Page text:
Turkey’s Lira Nears Record Low | Finance Brokerage
Turkish policymakers are ramping up their defense of the lira as it edges closer to a record low. This is despite concerted efforts to keep a lid on depreciation on the forex exchange market.
The central bank on Tuesday raised the amount of foreign-currency swaps private lenders can hold on their books. That could be a sign the monetary authority prepares to increase the hard-currency buffer by borrowing more from domestic lenders. This is as state banks continue to intervene on the spot market to prevent the Turkish currency from weakening.
The currency fell for a fifth day to 7.1213 per dollar, extending its loss this year to 16%. In forex trading, it’s all-time low set in 2018 was 7.2362.
Treasury and Finance Minister Berat Albayrak, President Recep Tayyip Erdogan’s son-in-law, prepares to hold a conference call with global investors. While the invitation didn’t specify what he would talk about, he may discuss the currency and the central bank’s reserves.
On Monday, the banking authority further restricted foreign traders’ access to lira liquidity in a bid to deter short selling. Some local banks were asked not to offer any Turkish currency to clients abroad.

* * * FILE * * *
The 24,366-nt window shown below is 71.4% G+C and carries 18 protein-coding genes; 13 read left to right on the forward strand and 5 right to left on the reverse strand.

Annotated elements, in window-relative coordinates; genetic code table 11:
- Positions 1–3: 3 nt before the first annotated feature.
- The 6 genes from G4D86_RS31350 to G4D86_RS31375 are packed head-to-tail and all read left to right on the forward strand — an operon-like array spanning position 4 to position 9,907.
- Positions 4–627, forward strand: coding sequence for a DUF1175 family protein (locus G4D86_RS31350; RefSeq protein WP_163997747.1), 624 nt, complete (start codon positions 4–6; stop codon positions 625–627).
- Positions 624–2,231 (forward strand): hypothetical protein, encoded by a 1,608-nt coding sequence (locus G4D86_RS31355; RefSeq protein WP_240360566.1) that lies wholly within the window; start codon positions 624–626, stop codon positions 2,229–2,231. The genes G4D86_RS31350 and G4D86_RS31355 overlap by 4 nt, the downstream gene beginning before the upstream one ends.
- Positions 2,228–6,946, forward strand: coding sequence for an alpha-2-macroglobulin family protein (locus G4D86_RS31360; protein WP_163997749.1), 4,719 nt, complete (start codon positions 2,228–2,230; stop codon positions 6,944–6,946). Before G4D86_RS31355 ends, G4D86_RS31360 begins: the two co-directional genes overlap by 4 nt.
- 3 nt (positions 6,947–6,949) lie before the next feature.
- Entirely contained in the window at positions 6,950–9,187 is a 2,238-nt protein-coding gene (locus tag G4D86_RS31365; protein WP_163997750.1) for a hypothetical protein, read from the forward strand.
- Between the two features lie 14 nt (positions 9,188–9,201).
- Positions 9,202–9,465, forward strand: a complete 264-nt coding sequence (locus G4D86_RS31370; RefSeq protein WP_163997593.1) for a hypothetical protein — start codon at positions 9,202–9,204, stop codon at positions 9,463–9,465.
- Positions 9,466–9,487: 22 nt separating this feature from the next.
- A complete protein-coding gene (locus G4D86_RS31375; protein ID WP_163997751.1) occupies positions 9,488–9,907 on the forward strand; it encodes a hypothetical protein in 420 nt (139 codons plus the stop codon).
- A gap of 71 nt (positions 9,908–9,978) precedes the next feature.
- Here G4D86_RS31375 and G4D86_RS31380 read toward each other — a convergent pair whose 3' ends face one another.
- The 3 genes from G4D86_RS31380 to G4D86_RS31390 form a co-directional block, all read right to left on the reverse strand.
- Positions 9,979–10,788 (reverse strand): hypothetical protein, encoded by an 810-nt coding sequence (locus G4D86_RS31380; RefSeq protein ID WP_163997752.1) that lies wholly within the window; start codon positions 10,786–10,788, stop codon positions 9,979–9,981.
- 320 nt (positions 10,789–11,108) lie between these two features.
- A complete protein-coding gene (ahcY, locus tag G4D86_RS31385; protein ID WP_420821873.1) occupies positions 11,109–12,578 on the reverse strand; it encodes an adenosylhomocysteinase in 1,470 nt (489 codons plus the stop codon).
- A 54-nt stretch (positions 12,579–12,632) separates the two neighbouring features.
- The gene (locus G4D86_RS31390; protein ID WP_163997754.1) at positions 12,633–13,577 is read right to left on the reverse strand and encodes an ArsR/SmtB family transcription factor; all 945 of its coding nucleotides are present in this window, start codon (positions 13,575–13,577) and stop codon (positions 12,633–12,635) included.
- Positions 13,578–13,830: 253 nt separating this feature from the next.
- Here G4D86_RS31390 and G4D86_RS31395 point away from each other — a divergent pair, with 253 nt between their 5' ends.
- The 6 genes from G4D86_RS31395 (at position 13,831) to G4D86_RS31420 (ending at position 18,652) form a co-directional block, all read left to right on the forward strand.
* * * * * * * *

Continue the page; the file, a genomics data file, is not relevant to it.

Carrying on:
The regulator limited banks’ repo transactions, deposits, loans, and other placements abroad in the lira to 0.5% of equity. The measures will stand until the coronavirus pandemic ends, it said.
The Shortage of Lira
The shortage of liras to lend to foreign investors has periodically squeezed offshore funding rates. This forces traders betting against the currency or hedging their exposure to Turkish assets, to exit their positions.
The currency went under pressure amid monetary easing from the central bank. It lowered its main interest rate to 8.75%, taking it below the rate of inflation. For reference, Turkey’s benchmark rate stood at 24% until early July last year.
At the same time, Turkish authorities have sold dollars to slow their currency’s decline on forex. This was making it difficult for foreign investors to trade local assets. State banks sold around $500 million of foreign currency on Tuesday.
Turkey’s state banks have not made any comment on interventions in the FX market.
Last week, central bank Governor Murat Uysal said Turkey isn’t defending any specific currency level. He said that it maintains a floating exchange-rate regime.
In January, he said state banks have been carrying out transactions in line with regulatory limits. They may continue to be active in the currency market.
Turkey’s gross reserves, including gold, have dropped by about $20 billion this year to $86.4 billion through April 24. That was the lowest level since October 2018.
Net reserves excluded some liabilities such as lenders’ required reserves. They were down more than $15 billion, to just over $25 billion.
When money borrowed from local lenders via swaps is stripped out from net reserves, they fall below zero.
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